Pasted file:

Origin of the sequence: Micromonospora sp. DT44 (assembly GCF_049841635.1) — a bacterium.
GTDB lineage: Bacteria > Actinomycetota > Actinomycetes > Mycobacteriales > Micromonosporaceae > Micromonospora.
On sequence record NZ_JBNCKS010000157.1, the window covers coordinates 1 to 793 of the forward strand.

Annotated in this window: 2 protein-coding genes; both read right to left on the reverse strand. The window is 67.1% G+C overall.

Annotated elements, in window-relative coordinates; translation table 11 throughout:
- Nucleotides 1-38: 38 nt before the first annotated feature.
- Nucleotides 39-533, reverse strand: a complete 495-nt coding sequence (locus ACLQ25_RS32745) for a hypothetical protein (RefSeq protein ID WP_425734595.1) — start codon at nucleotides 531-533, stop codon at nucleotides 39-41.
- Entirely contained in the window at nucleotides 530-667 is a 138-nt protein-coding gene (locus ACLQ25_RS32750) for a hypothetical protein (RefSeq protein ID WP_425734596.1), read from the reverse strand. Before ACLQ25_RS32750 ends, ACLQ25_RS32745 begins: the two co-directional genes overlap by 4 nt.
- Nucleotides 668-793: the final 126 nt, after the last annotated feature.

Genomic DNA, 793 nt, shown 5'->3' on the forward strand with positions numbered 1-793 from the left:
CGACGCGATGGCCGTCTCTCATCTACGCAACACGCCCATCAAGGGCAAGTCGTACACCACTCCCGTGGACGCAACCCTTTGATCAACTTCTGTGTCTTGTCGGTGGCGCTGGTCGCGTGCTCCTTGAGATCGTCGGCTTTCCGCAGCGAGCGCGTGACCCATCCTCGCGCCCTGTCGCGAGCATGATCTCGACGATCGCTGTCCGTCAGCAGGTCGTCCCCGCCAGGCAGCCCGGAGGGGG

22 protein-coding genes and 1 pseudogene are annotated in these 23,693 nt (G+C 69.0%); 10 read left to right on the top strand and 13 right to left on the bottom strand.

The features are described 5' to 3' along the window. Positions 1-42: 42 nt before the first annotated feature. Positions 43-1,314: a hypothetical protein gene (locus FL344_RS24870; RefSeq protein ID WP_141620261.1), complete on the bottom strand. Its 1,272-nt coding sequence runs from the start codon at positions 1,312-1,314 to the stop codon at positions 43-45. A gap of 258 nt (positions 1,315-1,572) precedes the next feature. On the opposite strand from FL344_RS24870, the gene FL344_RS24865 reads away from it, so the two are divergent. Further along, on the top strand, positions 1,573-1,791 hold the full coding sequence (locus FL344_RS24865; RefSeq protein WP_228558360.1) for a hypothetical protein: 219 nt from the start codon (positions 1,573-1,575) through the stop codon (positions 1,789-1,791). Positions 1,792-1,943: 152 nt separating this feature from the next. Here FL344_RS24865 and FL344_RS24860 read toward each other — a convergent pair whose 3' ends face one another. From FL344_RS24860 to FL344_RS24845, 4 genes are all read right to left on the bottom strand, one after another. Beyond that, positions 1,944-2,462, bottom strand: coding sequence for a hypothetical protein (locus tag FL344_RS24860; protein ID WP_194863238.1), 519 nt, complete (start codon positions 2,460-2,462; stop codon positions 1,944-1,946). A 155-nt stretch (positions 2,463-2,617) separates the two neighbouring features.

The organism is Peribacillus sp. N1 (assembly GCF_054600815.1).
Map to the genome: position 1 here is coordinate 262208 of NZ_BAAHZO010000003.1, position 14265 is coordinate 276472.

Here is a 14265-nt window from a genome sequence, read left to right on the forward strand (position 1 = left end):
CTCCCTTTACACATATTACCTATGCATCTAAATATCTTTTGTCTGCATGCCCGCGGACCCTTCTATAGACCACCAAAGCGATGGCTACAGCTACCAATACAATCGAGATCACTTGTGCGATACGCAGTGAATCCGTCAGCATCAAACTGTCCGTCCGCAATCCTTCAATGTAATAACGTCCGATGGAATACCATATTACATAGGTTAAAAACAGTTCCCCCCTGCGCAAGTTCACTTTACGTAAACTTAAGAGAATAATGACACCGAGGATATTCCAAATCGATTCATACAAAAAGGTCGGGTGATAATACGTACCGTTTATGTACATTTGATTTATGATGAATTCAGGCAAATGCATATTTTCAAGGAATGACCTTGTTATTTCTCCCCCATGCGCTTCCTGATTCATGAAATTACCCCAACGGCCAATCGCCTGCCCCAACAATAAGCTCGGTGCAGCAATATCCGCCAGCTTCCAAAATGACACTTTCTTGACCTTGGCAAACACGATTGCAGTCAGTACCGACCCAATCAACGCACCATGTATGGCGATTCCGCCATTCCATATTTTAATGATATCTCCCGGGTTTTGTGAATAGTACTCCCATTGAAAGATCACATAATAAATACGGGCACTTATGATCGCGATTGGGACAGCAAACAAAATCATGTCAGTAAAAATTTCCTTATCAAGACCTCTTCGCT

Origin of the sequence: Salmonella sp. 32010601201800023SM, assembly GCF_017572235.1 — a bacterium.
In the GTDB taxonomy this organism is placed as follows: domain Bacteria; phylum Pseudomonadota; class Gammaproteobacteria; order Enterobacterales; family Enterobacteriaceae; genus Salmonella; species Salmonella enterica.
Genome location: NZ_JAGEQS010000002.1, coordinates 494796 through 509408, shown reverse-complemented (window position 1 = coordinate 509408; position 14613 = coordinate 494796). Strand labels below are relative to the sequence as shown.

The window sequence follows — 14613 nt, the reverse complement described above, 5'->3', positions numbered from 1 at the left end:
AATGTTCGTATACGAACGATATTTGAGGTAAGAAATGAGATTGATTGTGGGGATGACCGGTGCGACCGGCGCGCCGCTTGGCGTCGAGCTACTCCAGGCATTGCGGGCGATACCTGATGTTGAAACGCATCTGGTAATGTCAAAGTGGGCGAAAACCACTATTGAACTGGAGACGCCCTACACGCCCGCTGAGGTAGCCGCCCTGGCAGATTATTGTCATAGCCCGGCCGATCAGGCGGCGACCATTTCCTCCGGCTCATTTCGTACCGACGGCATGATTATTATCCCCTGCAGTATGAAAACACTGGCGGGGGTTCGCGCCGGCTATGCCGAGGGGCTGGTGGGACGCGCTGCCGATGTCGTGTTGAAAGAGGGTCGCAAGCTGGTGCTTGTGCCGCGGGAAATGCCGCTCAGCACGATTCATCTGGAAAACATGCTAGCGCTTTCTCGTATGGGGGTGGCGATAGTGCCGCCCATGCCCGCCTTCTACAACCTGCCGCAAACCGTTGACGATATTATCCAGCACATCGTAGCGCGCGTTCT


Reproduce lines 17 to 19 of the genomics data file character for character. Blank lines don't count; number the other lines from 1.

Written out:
CTCCCTTTACACATATTACCTATGCATCTAAATATCTTTTGTCTGCATGCCCGCGGACCCTTCTATAGACCACCAAAGCGATGGCTACAGCTACCAATACAATCGAGATCACTTGTGCGATACGCAGTGAATCCGTCAGCATCAAACTGTCCGTCCGCAATCCTTCAATGTAATAACGTCCGATGGAATACCATATTACATAGGTTAAAAACAGTTCCCCCCTGCGCAAGTTCACTTTACGTAAACTTAAGAGAATAATGACACCGAGGATATTCCAAATCGATTCATACAAAAAGGTCGGGTGATAATACGTACCGTTTATGTACATTTGATTTATGATGAATTCAGGCAAATGCATATTTTCAAGGAATGACCTTGTTATTTCTCCCCCATGCGCTTCCTGATTCATGAAATTACCCCAACGGCCAATCGCCTGCCCCAACAATAAGCTCGGTGCAGCAATATCCGCCAGCTTCCAAAATGACACTTTCTTGACCTTGGCAAACACGATTGCAGTCAGTACCGACCCAATCAACGCACCATGTATGGCGATTCCGCCATTCCATATTTTAATGATATCTCCCGGGTTTTGTGAATAGTACTCCCATTGAAAGATCACATAATAAATACGGGCACTTATGATCGCGATTGGGACAGCAAACAAAATCATGTCAGTAAAAATTTCCTTATCAAGACCTCTTCGCT

Origin of the sequence: Salmonella sp. 32010601201800023SM, assembly GCF_017572235.1 — a bacterium.
In the GTDB taxonomy this organism is placed as follows: domain Bacteria; phylum Pseudomonadota; class Gammaproteobacteria; order Enterobacterales; family Enterobacteriaceae; genus Salmonella; species Salmonella enterica.